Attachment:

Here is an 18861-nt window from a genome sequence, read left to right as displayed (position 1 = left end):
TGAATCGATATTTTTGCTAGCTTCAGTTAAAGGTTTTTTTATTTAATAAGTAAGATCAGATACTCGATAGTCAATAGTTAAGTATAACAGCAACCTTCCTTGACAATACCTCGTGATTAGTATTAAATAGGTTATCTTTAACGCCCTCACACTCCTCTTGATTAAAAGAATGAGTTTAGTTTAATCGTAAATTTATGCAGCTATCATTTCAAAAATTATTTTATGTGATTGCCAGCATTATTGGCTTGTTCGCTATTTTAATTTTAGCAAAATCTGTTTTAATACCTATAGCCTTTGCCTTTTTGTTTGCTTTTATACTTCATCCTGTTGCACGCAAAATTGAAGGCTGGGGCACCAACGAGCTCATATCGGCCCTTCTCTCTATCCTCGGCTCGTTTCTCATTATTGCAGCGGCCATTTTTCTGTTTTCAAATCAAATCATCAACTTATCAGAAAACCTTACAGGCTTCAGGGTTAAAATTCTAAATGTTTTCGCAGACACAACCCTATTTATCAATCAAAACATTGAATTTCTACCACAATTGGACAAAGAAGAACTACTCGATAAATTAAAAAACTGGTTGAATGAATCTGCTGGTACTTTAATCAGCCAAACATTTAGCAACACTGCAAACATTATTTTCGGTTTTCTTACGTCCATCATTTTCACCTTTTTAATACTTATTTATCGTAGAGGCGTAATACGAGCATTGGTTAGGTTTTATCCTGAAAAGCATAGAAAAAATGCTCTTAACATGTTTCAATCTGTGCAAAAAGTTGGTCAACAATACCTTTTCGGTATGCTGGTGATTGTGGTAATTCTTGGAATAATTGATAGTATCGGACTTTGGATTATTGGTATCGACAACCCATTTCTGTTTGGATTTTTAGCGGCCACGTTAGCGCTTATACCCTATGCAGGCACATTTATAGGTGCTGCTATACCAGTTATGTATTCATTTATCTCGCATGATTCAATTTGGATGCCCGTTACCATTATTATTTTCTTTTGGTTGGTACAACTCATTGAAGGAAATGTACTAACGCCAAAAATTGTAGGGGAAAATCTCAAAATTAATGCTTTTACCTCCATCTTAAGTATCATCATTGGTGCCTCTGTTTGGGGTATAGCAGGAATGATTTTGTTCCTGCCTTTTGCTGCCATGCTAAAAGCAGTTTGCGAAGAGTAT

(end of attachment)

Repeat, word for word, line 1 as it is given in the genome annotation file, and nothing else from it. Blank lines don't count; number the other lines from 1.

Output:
Here is an 18861-nt window from a genome sequence, read left to right as displayed (position 1 = left end):